Small business valuations are best determined when a business valuation company is hired in order to go through the financials and history of a certain business that is looking to be bought or merged with. A business valuation company has all the necessary small business valuation services in order to obtain the correct data and results so that the purchasing company is able to assess the risk factor involved in the decision making process. If you are considering merging with another company or acquiring one, it is not a decision to be made lightly. There are two main considerations that a business valuation company will implore you to make. The first is financial of course, but the second is personnel. Let’s look a little more closely at each of these factors.
This is the main function of a business valuation company. They will look into all the financial data that is needed to make the decision but there are other things you should consider as well. These are things you have to answer yourself and an outsourced company will not be able to help with that.
- These are considerations such as finding out if the company in question is actually going to be helpful in achieving your long term vision for your business.
- Once the businesses have merged, you’ll need to think about physical space and if you have the room or the finances to become a bigger company. You may have to think about moving to another location which brings into question the lease’s of both original companies.
- The name of the company has to be thought about to. Whether or not you will merge the names depends on the reputation of the acquired company. Remember that changing the name of your company also costs money.
- Once you find out the business valuation, you’ll be able to see if one company is more profitable than the other and you’ll need to see how this will impact any profit shares once the two businesses are one large business.
- Quite often, the first year after a merger can be very difficult and pose a strain on the profits. Productivity tends to drop during this time as everyone tries to get settled in and find their place. These things must be accounted for in order to make it past that first year.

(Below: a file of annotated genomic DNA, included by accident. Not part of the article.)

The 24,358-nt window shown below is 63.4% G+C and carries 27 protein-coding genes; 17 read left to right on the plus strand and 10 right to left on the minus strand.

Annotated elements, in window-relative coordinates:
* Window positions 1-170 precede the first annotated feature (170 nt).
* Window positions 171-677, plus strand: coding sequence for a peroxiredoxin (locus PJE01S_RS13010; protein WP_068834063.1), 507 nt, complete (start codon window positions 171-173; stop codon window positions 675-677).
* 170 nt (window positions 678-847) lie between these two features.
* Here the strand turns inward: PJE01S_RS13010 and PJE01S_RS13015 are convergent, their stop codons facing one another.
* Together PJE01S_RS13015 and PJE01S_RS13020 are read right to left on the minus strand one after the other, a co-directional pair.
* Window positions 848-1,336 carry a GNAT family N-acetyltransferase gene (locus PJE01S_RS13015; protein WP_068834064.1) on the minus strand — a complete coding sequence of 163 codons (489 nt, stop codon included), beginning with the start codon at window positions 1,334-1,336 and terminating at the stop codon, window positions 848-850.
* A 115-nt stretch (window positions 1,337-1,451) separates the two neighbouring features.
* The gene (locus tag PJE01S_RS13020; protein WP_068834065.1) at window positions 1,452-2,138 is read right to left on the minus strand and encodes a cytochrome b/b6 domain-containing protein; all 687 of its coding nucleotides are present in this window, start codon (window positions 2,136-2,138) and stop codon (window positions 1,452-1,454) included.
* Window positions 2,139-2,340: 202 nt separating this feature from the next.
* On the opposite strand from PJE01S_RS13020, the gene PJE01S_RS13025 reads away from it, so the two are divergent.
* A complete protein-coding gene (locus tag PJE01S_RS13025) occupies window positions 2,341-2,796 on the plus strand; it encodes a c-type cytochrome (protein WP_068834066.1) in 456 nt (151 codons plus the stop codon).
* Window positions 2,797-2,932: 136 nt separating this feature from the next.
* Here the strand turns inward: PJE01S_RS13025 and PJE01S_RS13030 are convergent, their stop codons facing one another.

- If you are going to merge and not completely buy out, you will need to decide who runs the company. A power struggle is not good for finances or personnel.
It can be difficult on the existing staff when a new business is brought into the mix. AT times they can feel under appreciated or that they are not enough. They will also worry about their job security and pay cuts, knowing that sometimes these things have to take place. You’ll want to make sure that your staff is full informed on the goings on and nothing is hidden from them in order to ease their state of mind and promote continued productivity.
- Other than that, you’ll need to appoint leaders and senior staff within the newer, bigger business. If you let your staff know this will be happening before hand, it can give them a chance to dig their heels in and show you what they are capable of if they want the promotion.
- The senior leaders of the merging company will need to be on the same page as you and agree to how the business is going to be run.
- Feedback is the best way to find out how things are going in the company and how the moral of your staff are. Ensure that your staff have ample opportunity to provide you with feedback; preferably anonymously.
- Consistency throughout the company members is a big deal. If one boss is saying one thing and the other something else, the staff will be confused and unsure of their jobs. Make sure that everyone is saying the same thing and giving the same orders.
Of course, there are also risks involved in merging with another company. If you feel the financial risks are worth it, then don’t forget to then take a look at the personnel risks. You’ll want to be prepared in case the merging company makes a power play.